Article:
Shopco has given every sign of being a good neighbor, however. "They didn't come in here like city slickers trying to tell us how to do everything," said one source in Laurel's government.
In addtion, the company has pledged to give its mall both a local flavor and a flock of tenants. The symbol for Laurel Centre will be in the shape of an oval, reminiscent of the nearby retrack, and more than a third of the tenants are expected to be small and local.
Since 1968, the developers of the existing center, Berman Enterprises, had contemplated the kind of expansion Shopco is about to undertake. "But to do this center alone would have meant growing as an organization," said Vincent Leahy, general manager of Berman Enterprises.
Wolford and Melvin Berman, the brothers who own Berman Entreprises decided not to do that, Leahy said. Berman Enterprises will manage Laurel Centre, but Shopco will finance, build, lease and maintain it.
Harold Yassky, a Shopco partner and its leasing specialist, said his company first started negotiations for the new center in 1976.
"We looked at this (Washington-Baltimore) corridor," Yassky said, in an interview in his New York office. "We saw there wasn't any exciting shopping facility and there was a huge population. We felt there must be tremendous slippage, people shopping elsewhere,"
According to Yassky, the new center expects to pull heavily from Fort Meade and Bowie, and to some extent from Silver Spring and Columbia. Still, the bulk of the potential customers will be local. While many of them now shop at the existing Laurel Shopping Center, Yassky said, some also turn up at Columbia Mall (12 miles away), Landover Mall (17 miles) and several centers along the Baltimore Beltway (20 miles).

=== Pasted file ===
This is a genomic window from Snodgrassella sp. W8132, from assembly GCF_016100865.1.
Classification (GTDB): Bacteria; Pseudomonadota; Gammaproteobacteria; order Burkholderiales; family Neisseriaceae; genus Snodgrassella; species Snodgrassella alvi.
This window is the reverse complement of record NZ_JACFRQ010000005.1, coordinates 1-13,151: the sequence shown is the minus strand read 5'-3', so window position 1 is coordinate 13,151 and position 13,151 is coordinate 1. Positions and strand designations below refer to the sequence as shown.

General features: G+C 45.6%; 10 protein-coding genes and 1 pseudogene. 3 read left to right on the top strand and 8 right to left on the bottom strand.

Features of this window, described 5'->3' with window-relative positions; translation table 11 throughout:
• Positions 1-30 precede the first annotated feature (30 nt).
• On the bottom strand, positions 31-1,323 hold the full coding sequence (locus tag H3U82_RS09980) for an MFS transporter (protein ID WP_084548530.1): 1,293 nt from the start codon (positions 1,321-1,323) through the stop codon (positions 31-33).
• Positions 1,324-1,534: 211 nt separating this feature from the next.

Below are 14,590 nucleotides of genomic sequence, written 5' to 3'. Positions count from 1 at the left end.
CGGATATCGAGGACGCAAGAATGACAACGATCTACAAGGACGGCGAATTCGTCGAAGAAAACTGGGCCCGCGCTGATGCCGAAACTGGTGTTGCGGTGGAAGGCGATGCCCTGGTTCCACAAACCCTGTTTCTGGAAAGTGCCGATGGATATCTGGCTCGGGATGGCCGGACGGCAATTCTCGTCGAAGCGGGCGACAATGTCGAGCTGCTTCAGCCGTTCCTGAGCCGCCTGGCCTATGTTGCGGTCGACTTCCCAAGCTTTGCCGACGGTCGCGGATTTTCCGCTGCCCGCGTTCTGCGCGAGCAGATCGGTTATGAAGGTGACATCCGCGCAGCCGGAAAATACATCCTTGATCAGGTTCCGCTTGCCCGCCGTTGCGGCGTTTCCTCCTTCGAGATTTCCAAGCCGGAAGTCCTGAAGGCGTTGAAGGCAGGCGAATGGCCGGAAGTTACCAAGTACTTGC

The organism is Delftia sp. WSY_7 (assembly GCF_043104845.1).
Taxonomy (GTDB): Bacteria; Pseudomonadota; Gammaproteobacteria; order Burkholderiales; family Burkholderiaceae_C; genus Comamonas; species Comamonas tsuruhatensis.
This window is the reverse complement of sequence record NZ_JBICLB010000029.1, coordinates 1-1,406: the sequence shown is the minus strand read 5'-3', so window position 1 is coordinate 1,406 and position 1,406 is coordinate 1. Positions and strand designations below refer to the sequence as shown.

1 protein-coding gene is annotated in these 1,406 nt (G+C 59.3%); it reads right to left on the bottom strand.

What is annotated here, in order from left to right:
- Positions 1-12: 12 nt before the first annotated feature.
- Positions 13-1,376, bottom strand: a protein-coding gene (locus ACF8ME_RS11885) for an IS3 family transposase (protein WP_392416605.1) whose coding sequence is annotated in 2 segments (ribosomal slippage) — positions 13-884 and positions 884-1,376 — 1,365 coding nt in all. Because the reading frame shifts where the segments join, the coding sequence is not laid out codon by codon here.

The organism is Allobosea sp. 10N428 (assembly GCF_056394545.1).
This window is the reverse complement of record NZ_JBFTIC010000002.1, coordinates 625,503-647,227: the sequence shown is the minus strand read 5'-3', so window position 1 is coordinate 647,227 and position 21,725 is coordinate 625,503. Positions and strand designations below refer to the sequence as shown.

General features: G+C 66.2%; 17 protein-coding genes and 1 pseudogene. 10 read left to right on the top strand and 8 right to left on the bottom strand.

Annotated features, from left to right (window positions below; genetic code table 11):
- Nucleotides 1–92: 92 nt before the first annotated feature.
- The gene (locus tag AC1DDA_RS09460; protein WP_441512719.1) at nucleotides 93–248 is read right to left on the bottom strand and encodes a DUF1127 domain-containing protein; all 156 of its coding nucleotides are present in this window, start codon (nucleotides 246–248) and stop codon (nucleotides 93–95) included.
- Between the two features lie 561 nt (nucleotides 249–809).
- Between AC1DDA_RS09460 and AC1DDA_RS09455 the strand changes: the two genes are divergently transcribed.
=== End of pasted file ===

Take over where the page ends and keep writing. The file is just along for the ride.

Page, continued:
Shopco's Laurel venture will be its sixth shopping complex in Maryland, and by far its largest. The company, the nation's ninth largest shopping center developer, owns and operates shopping malls in Frederick and Hagerstown, and shopping centers in Crofton. Baltimore and Hagerstown.
Leasing for Laurel Center began recently, and is running briskly, Yassky said. Among the major tenants will be J.C. Penney's, Lerner Shops (women's clothes) and Harmony Hut (records and tapes). The Hecht Company and Montgomery Ward are already at Laurel, and a fourth department store is being considered, Yassky said.
The Chamder of Commerce has strongly backed the new center, despite intial resistance from resisdents concerned about the traffic the center will almost certainly generate.
Edwards said much of the concern was laid to rest with the construction oof almost half s mile of new streets and turn-out lanes near the site of the center. Berman Enterprises and Shopco paid for them, not the city, Edwards said.
Traffic along U.S. 1 is expected to increase when the center opens, but not chokingly so. Edwards said. Meanwhile, construction is about to begin on a brigde over the nearby B&O railroad tracks.
The brigde, a state and federal project, will bring Rte. 197 traffic from the east almost directly to the center. At present, the road ends at the tracks. Without the bridge, cars tryinnnng to reach the new center would have to detour often-congested downtown Laurel.
All in all, the new center should answer once and for all the question Edwards says he has often heard: "Why can't Laurel have the same sort of first-class shopping as the rest of the area?"
"It was always just a question of timing," said Vincent Leahy. "We just haven't grown as the area has grown. Now we're growing. Itt's just a little late."